Where are the bugs, and why are they missing?
Reader says scientists must look at the big picture to avert massive losses.

Posted October 12, 2006


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Although I am no farmer and live in urban southern Ontario on the shores of Lake Ontario, I pay close attention to what is going on in the natural world—and what is not going on.

When was the last time any of you needed a bug screen on your vehicles? Or a bug sponge to clean your windshield?

For me it has been many years. But those of you who are old enough know that our native insect life was far more numerous in years gone by.

I believe the pollution of our air is the reason for this. We are used to thinking that insects adapt quickly to changing conditions. Cockroaches certainly do. But what if not all insects have the genetic resilience of cockroaches? A solvent molecule is not a big deal to an elephant possibly, but to a mayfly, that molecule is a much bigger object that has a much more serious impact.

There was a time when the mayfly hatch was so prolific, that mayflies blanketed buildings and roads over wide areas. That has not happened in decades.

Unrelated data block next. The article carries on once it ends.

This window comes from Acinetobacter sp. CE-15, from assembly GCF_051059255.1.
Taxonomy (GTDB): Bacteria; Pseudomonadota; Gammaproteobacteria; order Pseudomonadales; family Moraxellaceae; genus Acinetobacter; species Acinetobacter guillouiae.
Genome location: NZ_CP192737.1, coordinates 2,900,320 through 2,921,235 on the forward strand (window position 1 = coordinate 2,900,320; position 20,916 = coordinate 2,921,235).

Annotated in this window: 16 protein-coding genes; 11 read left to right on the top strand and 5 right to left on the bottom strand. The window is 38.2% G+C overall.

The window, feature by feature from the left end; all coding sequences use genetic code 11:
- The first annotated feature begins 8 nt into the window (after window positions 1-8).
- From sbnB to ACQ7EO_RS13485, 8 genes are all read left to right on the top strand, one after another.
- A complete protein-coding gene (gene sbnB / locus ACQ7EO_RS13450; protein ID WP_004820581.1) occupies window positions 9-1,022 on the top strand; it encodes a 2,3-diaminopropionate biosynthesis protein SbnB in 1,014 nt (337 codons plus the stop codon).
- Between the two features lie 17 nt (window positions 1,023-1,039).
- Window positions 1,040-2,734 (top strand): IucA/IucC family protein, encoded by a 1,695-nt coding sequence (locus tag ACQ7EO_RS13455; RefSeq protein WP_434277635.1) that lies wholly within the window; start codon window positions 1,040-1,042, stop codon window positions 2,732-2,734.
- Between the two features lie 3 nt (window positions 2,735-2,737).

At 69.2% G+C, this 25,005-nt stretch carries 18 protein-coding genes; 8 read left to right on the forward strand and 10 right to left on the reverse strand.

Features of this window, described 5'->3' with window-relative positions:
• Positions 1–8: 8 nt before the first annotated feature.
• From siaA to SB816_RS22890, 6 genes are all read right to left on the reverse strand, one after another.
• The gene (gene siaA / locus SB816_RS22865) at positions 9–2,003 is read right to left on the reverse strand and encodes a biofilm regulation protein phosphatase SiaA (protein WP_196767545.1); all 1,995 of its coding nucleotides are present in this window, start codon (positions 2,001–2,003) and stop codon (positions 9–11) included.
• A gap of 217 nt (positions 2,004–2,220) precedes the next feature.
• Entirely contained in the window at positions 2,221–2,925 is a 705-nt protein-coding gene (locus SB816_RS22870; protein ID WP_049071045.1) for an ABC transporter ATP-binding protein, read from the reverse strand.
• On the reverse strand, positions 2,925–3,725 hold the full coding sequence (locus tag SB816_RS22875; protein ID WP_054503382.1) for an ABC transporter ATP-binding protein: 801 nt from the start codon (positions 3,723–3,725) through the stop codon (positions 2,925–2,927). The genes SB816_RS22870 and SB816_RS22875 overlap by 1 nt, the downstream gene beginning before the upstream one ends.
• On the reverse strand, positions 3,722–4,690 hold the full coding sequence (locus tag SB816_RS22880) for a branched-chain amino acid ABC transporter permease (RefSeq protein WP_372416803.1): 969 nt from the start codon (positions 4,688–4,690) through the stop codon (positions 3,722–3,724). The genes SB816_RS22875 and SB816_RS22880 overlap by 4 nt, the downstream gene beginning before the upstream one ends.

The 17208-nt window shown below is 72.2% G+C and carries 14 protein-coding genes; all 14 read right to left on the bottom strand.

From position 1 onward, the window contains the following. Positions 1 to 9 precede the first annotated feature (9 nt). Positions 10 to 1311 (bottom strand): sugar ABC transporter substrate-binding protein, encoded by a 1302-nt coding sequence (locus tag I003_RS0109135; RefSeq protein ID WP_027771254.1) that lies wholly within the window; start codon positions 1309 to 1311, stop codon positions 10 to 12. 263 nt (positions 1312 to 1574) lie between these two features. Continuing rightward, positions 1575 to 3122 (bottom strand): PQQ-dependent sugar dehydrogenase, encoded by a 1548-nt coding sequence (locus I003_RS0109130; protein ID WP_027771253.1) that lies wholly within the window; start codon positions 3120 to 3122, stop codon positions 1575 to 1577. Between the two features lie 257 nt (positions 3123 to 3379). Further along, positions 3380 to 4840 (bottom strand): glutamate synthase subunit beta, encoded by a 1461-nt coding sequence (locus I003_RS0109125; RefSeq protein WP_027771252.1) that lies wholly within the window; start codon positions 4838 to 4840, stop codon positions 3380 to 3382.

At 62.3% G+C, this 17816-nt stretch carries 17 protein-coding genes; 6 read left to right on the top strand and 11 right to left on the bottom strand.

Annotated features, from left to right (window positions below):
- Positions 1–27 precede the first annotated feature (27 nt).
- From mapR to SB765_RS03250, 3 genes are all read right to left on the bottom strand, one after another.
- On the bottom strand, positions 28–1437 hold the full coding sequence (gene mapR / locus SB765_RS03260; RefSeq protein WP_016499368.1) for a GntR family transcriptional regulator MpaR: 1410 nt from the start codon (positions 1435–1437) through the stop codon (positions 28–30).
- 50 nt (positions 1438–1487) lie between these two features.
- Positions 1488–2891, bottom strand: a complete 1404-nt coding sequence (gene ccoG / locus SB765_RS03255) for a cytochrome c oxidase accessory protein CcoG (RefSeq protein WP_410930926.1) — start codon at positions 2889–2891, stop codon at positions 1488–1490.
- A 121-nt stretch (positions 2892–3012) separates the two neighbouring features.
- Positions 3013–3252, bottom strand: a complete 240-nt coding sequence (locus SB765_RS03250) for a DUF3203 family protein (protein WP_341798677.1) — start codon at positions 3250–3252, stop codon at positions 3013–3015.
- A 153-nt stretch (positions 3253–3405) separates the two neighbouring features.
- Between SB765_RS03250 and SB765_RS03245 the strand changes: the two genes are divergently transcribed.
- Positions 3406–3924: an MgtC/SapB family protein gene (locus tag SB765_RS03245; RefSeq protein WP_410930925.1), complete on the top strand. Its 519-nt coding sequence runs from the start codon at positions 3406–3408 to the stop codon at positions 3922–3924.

As a society I believe we give the word of specialists too much weight on some issues and not enough on others. What I'm looking for is a balanced consensus that views this current issue from a historical perspective.

Your article Unseen Treasure Part 2 reminded me of this when it stated: “…much of the data recorded is functionally lost due to more conventionally minded reviewers who have no basis for appreciating the profound role of biologically based organic practices on crop productivity.”

That is a huge problem. Most of the professionals working in the natural sciences today haven’t the faintest clue what is natural and what isn’t. Someone has to start waking people up to the fact that we are on the verge of some very critical extinctions that will profoundly affect the ability of higher order life forms to exist, never mind thrive.

John Newell
Pickering, Ontario